By: Adam Clark Estes of Gizmodo

I know what you’re thinking: Amazon’s got some hot deals for its made-up holiday, and even though you don’t exactly need an AmazonBasics portable air compressor, you would be foolish not to save $14 by buying it on Amazon Prime Day. Resist these thoughts, fellow consumer. Amazon Prime Day is bullshit.

The first Amazon Prime Day happened in 2015, the year of Amazon’s 20th birthday, when the company boldly said “Step Aside Black Friday.” Prime Day deals were going to be so good, the world might run out of money before all the good could be bought. Yes, to celebrate two decades of selling discount books and weird sex toys, Amazon invited its most loyal customers to spend even more money and to do so in a limited amount of time. It was such a fun celebration that Amazon decided to do it every year. Now, Prime Day is even longer than a day. It’s 36 hours of unbelievable deals. And if you’re not an Amazon Prime member, Amazon will let you sign up for a free 30-day trial that you will definitely forget to cancel.

The only problem is that Amazon Prime isn’t necessarily the incredible deal that it used to be. I recently downloaded all of my Amazon data, only to learn that all my Amazon Prime membership seemed to do for me was to make me buy more stuff on Amazon. The fact that there’s now a fake holiday that encourages even more spending seems slightly insulting. Than again, nobody is forcing me to be a Prime member and to buy stuff on Amazon. And I’m certainly not compelled to buy stuff on Prime Day. That’s not what bothers me about this 36-hour bargain bonanza.

I’m actually starting to think that Amazon is a bad company. There must be a reason why Amazon workers in Europe are marking this year’s Prime Day by going on strike. A one-day strike at six Amazon facilities in Germany is currently in effect, while a three-day strike is happening in Spain. Workers in Poland are staging a work-to-rule action, meaning they’ll only do the bare minimum required by their contracts. The workers are universally demanding healthy working conditions, which seems like a reasonable thing for any employee to want. Amazon, however, has developed an infamous reputation as a terrible and dangerous place to work. Pay is so low that many warehouse workers are reportedly on food stamps. Third-party contractors often work long hours with no benefits. People even die in Amazon fulfillment centers from time-to-time.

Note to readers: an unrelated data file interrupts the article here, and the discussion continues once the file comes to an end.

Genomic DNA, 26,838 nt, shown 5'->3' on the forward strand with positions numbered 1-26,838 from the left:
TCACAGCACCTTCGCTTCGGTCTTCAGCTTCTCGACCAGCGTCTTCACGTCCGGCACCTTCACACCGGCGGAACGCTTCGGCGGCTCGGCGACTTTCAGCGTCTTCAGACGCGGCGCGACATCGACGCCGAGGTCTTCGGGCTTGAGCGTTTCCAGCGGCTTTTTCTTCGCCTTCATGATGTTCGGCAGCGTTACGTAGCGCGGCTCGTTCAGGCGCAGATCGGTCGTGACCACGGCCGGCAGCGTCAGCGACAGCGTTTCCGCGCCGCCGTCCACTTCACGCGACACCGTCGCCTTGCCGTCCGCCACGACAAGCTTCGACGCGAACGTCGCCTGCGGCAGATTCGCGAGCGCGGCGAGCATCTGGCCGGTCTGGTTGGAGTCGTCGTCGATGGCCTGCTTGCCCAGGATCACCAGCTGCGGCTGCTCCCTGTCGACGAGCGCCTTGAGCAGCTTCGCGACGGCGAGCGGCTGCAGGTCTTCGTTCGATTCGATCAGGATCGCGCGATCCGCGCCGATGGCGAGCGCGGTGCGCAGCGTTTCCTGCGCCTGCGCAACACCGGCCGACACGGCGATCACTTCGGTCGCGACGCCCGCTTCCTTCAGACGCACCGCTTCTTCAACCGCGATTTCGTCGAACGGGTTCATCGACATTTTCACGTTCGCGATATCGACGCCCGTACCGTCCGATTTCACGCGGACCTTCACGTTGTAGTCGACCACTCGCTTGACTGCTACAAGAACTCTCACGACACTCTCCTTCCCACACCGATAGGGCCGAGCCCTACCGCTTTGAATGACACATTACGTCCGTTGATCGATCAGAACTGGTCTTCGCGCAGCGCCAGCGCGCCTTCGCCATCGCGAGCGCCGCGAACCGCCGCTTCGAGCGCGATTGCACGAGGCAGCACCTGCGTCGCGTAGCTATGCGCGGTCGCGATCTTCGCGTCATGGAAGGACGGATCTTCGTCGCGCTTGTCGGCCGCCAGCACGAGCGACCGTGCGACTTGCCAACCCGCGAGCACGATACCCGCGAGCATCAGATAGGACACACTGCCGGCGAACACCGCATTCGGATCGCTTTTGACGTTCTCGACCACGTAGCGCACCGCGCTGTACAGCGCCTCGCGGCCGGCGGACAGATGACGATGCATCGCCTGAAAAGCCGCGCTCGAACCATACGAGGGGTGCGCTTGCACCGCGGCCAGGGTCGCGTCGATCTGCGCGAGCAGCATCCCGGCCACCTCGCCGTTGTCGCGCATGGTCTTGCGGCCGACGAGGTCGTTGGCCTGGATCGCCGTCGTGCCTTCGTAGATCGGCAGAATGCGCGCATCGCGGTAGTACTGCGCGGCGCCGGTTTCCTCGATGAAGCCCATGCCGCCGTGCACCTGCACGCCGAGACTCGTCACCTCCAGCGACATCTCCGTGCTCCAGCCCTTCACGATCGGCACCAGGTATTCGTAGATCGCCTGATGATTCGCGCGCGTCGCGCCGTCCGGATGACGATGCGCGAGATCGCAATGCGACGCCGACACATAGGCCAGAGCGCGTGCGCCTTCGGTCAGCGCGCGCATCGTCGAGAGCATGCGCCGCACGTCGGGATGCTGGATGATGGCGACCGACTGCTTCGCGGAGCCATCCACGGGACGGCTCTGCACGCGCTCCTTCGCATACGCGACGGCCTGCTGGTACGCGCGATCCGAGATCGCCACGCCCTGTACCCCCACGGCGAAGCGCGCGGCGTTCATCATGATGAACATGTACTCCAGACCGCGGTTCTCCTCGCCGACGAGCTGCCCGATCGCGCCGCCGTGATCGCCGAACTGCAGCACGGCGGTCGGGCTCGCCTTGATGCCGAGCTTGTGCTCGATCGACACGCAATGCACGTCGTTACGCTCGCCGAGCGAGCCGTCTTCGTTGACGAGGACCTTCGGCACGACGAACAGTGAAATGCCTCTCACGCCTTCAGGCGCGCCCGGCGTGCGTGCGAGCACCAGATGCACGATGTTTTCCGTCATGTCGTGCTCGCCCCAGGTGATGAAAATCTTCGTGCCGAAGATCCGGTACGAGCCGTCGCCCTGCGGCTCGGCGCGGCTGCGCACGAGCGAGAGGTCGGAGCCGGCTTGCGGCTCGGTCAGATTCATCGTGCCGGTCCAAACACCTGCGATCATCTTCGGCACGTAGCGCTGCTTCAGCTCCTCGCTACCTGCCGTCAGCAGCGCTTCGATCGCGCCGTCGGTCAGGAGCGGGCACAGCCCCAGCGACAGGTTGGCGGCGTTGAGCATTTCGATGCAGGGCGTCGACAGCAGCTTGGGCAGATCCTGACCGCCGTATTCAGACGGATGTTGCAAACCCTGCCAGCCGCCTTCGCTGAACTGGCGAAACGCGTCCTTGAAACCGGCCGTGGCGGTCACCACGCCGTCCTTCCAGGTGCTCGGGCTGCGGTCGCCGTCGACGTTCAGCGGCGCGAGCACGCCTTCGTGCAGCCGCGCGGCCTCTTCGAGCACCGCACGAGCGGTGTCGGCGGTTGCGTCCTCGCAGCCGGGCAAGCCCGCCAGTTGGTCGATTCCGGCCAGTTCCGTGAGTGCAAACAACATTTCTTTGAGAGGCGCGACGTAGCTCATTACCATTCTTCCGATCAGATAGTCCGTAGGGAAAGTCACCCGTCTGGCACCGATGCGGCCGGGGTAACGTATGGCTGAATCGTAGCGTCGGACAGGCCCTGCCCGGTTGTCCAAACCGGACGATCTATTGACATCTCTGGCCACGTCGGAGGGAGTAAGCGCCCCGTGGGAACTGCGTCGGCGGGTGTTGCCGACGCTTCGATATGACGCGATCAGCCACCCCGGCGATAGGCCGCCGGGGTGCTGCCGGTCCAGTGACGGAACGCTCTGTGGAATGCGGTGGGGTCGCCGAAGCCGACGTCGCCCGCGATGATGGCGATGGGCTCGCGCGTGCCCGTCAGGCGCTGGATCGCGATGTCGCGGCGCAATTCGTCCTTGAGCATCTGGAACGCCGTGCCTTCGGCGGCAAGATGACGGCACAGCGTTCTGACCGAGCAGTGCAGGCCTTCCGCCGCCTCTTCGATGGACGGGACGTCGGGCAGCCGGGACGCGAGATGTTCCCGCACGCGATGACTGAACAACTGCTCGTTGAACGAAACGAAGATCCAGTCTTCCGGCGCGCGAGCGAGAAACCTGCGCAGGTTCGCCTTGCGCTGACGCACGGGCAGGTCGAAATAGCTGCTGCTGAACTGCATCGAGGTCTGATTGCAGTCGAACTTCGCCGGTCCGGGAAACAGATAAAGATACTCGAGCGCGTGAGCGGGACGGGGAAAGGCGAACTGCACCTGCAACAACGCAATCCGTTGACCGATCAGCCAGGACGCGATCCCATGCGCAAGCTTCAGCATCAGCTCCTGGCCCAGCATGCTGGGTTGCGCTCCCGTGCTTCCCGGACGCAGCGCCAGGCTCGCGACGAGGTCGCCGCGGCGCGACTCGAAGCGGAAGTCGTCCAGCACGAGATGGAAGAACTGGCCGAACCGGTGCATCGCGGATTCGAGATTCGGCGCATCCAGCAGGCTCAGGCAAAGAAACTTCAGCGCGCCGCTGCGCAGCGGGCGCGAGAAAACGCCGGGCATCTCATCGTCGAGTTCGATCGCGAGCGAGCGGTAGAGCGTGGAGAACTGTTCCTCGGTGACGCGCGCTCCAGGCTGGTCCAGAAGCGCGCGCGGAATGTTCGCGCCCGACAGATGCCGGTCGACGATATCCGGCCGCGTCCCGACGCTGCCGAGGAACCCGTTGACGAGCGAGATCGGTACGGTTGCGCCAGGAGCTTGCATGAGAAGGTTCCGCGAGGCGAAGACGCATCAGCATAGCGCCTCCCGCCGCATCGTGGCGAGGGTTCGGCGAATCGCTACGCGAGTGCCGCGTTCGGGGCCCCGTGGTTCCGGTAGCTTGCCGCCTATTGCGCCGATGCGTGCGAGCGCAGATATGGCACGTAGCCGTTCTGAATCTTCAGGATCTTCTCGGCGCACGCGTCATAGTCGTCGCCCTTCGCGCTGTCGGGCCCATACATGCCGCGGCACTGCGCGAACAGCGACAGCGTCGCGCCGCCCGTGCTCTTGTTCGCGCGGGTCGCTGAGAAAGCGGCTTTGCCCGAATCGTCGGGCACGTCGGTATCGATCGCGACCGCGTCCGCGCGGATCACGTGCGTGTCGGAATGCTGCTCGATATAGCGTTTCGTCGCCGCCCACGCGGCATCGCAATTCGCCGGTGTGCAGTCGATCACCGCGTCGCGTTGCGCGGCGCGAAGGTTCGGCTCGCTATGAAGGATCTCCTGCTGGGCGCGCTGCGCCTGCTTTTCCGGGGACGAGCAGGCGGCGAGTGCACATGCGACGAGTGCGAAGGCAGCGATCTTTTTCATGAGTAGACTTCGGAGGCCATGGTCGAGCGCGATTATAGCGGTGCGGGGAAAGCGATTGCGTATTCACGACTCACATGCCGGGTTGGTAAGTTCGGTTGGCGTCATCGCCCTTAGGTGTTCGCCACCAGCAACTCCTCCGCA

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California Law Prevents Companies From Keeping Duping Clients Trying To Cancel Subscriptions

By: Shan Wang of Niemanlab

Here’s a script you’re surely familiar with if you’ve ever tried to cancel a subscription to, well, anything:

A version of this exchange happened when I tried to cancel my ClassPass account. A similar version happened when I tried to cancel my Boston Globe a few years ago when it kept being delivered to the wrong address.

We all have our own subscription auto-renewal and cancellation grievances.

effect July 1 aims to stop companies from blockading customers looking to cancel their services — along with the practice of sneakily sliding them into another month’s subscription without much clarity on the real, full cost of the service. Among the changes: It bans companies from forcing you to, say, call a hard-to-find telephone number to cancel a subscription that you purchased online.

California’s Senate Bill No. 313, which adds further protections for consumers to an existing law, would (according to its official legislative summary):

…commencing on July 1, 2018, require a business that makes an automatic renewal offer or continuous service offer that includes a free gift or trial, to include in the offer a clear and conspicuous explanation of the price that will be charged after the trial ends or the manner in which the subscription or purchasing agreement pricing will change upon conclusion of the trial.

The bill would prohibit a business from charging a consumer’s credit or debit card, or the consumer’s account with a 3rd party, for an automatic renewal or continuous service that is made at a promotional or discounted price for a limited period of time without first obtaining the consumer’s consent to the agreement.

The bill would also specify that if the automatic service offer or continuous service offer includes a free gift or trial, the business is required to disclose how to cancel, and allow the consumer to cancel, the automatic renewal or continuous service before the consumer pays for the goods or services.

And while it’s just a California law, it also applies to any company (or publisher) with paying customers in the state — so, pretty much everybody, GDPR-style. (Credit/blame State Sen. Bob Hertzberg, the bill’s sponsor, for the new rules.)